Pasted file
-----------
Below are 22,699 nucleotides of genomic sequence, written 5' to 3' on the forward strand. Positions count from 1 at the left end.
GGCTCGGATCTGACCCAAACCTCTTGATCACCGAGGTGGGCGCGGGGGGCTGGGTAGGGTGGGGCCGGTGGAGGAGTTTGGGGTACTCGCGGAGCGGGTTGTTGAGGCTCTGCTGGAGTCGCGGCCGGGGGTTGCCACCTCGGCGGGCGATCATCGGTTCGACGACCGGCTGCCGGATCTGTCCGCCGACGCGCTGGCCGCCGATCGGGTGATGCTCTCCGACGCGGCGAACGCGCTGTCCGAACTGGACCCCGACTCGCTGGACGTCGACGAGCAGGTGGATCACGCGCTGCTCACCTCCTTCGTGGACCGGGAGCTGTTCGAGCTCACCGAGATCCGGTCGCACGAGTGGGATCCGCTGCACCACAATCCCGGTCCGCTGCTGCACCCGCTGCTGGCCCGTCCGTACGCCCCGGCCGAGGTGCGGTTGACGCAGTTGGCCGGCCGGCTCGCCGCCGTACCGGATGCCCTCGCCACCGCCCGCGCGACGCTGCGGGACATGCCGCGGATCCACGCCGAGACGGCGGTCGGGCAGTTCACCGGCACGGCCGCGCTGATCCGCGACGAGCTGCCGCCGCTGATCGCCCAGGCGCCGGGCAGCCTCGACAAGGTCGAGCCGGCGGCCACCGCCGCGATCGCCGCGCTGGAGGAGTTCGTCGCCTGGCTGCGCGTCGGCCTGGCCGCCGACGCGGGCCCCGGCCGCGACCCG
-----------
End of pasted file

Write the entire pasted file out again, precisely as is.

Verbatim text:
Below are 22,699 nucleotides of genomic sequence, written 5' to 3' on the forward strand. Positions count from 1 at the left end.
GGCTCGGATCTGACCCAAACCTCTTGATCACCGAGGTGGGCGCGGGGGGCTGGGTAGGGTGGGGCCGGTGGAGGAGTTTGGGGTACTCGCGGAGCGGGTTGTTGAGGCTCTGCTGGAGTCGCGGCCGGGGGTTGCCACCTCGGCGGGCGATCATCGGTTCGACGACCGGCTGCCGGATCTGTCCGCCGACGCGCTGGCCGCCGATCGGGTGATGCTCTCCGACGCGGCGAACGCGCTGTCCGAACTGGACCCCGACTCGCTGGACGTCGACGAGCAGGTGGATCACGCGCTGCTCACCTCCTTCGTGGACCGGGAGCTGTTCGAGCTCACCGAGATCCGGTCGCACGAGTGGGATCCGCTGCACCACAATCCCGGTCCGCTGCTGCACCCGCTGCTGGCCCGTCCGTACGCCCCGGCCGAGGTGCGGTTGACGCAGTTGGCCGGCCGGCTCGCCGCCGTACCGGATGCCCTCGCCACCGCCCGCGCGACGCTGCGGGACATGCCGCGGATCCACGCCGAGACGGCGGTCGGGCAGTTCACCGGCACGGCCGCGCTGATCCGCGACGAGCTGCCGCCGCTGATCGCCCAGGCGCCGGGCAGCCTCGACAAGGTCGAGCCGGCGGCCACCGCCGCGATCGCCGCGCTGGAGGAGTTCGTCGCCTGGCTGCGCGTCGGCCTGGCCGCCGACGCGGGCCCCGGCCGCGACCCG